In Avery Dulles’ Evangelization for the Third Millennium the reader finds a compilation of ten pieces written by the Cardinal across the years 1993 to 2007 and gathered by his choice for this anthology very close to the end of his life. The collection represents not so much the genre of scholarly, highly footnoted articles, but rather talks, lectures and pastorally engaged reflections that explore some themes of concern to the Church and its contemporary sense of mission. However, to comment on the lack of footnotes and the presumption of a non-academic audience is not meant to imply that these printed articles are lacking in erudition or intellectual insight. To the contrary, they display Cardinal Dulles’ usual clear perception of the nub of theological problems, as well as his respect for these problems as they develop through both the Catholic and Protestant traditions. Yet, because the original audiences of these reflections ranged from attendees at pastoral and catechetical conventions to the readers of popular spiritual journals, Dulles does seem rather deliberately to express himself in clear and relatively jargon-free language.
The Cardinal’s primary concern in these pieces is to explore the activity of “evangelization” in the life of the contemporary Church. By this he means, in the most limited sense, how the Church brings non-members into its fold through the presentation of the Gospel. However, Dulles does also spend time pushing out a definition of “evangelization” by which many more activities are seen as “evangelical.” And so, activities such as conveying not just the limited words of the gospels but also the saving content of its message (or, less verbally, performing good actions or initiating pastoral strategies which care for people in their practical needs) are also to be understood, broadly speaking, as evangelization.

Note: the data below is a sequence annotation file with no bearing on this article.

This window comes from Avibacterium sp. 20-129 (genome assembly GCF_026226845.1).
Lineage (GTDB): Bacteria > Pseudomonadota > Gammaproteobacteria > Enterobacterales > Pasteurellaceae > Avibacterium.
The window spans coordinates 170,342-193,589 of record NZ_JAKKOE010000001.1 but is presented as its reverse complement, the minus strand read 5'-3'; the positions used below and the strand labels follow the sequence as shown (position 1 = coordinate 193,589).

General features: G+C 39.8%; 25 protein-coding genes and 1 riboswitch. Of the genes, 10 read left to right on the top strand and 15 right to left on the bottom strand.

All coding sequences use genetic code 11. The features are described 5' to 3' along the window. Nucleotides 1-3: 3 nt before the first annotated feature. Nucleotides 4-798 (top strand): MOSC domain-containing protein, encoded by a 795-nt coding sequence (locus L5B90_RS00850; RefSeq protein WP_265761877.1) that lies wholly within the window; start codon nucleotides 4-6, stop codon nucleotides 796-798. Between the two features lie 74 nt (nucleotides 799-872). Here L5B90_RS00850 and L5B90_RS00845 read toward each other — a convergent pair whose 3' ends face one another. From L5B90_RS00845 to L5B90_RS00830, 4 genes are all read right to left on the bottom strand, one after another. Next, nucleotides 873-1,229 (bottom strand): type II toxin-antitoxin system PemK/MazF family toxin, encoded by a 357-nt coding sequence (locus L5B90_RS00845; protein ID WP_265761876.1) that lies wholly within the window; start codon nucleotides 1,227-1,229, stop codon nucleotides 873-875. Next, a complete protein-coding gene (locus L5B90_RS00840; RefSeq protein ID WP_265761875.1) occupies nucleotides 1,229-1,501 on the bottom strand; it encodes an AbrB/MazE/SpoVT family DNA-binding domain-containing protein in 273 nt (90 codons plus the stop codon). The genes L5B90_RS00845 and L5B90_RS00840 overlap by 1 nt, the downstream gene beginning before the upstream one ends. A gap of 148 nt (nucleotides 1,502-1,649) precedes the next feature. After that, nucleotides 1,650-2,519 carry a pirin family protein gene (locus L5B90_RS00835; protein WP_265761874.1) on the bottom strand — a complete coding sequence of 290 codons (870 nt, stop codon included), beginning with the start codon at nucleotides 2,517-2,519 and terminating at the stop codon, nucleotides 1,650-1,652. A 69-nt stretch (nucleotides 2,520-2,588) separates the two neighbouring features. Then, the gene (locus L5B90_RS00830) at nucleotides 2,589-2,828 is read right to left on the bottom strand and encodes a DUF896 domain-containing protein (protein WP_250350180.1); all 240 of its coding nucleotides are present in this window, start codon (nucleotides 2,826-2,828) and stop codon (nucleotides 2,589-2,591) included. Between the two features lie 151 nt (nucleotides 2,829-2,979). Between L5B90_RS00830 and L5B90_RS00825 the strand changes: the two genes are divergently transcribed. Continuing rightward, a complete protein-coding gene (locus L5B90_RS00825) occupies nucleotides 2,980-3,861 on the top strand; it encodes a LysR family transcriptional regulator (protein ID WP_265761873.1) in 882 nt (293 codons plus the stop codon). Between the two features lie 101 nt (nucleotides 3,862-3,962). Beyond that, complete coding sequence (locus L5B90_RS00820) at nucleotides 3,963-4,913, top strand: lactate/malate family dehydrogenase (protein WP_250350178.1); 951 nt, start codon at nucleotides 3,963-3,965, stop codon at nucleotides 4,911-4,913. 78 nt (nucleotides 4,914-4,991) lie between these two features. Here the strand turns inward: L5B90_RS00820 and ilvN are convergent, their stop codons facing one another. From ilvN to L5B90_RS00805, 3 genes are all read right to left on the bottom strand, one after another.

This collection is not an exhaustive historical treatment of these issues. Nor does it plumb every tangential issue of concern (especially in the complex debate between “faith” and “works” that has informed much of the relationship between Catholic and Protestant theologies in the last 450 years). Rather, Dulles takes as his starting point Second Vatican Council’s call for a new look at the preaching and proclaiming tasks of the Church and he pursues that through to both John Paul II’s and Benedict XVI’s commitment to carrying on that new work on the part of the Church’s pastors.
All in all, Dulles’ clarity and sensitivity to the topic makes this a fine introduction to the issues involved. This book would make an excellent source for anyone who needs to preach or present on these topics in a pastoral setting. And, because the Cardinal couches so much of his discussion in terms of ecclesiological relationships (e.g., “It is not individual Christians nor even the Church that proclaims Christ …Christ proclaims the gospel through the Church and its members.” (89)), these pieces also serve as a lasting commentary on Dulles’ noted explorations into the structure and life of the Church.